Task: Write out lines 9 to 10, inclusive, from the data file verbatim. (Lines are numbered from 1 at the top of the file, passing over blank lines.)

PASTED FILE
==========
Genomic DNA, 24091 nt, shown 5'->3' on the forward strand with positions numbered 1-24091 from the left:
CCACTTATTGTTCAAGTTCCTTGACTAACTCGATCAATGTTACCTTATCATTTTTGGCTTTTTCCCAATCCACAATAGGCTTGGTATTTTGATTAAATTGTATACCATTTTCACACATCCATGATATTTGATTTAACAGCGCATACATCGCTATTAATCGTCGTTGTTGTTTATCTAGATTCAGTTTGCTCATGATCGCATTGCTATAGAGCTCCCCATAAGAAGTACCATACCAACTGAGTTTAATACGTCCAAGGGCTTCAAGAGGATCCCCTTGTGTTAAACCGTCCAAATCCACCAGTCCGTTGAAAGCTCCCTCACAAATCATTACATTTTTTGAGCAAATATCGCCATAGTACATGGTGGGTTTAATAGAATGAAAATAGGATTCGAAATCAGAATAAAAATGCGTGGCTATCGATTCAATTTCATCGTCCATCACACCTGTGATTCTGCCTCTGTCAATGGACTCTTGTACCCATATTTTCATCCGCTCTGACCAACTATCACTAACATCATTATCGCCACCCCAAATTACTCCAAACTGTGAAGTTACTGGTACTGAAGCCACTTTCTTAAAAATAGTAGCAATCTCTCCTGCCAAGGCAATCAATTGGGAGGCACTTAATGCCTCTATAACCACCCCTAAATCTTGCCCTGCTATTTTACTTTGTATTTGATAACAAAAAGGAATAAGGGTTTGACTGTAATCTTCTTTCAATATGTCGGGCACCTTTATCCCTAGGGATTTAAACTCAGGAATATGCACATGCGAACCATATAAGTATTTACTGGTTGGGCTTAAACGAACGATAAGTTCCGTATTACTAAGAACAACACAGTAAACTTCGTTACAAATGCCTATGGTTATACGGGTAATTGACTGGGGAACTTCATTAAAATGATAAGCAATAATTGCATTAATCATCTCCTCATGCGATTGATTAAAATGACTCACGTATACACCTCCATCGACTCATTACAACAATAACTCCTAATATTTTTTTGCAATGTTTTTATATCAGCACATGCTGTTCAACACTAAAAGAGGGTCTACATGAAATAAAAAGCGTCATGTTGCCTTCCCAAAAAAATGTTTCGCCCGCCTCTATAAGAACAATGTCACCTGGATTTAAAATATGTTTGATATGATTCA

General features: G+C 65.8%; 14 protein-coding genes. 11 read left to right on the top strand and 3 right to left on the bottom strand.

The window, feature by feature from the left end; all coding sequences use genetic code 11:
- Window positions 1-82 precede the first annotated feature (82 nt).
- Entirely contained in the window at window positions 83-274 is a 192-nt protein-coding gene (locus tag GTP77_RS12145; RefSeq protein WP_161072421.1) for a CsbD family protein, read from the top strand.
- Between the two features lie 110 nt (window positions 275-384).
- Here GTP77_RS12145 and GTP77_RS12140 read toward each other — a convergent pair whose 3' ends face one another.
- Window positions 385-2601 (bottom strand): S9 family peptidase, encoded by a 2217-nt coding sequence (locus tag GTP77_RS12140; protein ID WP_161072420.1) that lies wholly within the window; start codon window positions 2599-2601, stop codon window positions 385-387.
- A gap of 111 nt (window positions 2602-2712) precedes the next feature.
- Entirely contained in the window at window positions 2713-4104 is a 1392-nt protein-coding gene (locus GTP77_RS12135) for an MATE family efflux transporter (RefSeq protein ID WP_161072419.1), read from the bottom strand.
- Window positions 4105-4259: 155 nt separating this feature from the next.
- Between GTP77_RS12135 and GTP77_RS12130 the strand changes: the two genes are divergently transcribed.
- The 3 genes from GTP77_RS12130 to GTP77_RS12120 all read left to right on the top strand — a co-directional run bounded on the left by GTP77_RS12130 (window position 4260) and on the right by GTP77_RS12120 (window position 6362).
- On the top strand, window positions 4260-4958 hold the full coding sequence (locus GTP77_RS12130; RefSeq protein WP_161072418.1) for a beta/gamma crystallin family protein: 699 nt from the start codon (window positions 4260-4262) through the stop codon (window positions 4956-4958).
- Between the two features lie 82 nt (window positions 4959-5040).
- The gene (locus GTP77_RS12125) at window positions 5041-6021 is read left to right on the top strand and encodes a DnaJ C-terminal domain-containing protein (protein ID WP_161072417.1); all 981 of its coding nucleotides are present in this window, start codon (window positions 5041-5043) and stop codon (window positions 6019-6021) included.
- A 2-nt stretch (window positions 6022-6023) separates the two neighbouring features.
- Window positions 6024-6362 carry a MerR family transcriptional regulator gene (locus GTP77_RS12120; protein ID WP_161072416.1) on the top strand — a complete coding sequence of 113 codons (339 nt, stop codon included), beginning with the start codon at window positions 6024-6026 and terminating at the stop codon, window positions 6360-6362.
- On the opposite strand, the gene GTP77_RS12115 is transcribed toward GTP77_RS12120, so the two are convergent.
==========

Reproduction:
- Window positions 385-2601 (bottom strand): S9 family peptidase, encoded by a 2217-nt coding sequence (locus tag GTP77_RS12140; protein ID WP_161072420.1) that lies wholly within the window; start codon window positions 2599-2601, stop codon window positions 385-387.
- A gap of 111 nt (window positions 2602-2712) precedes the next feature.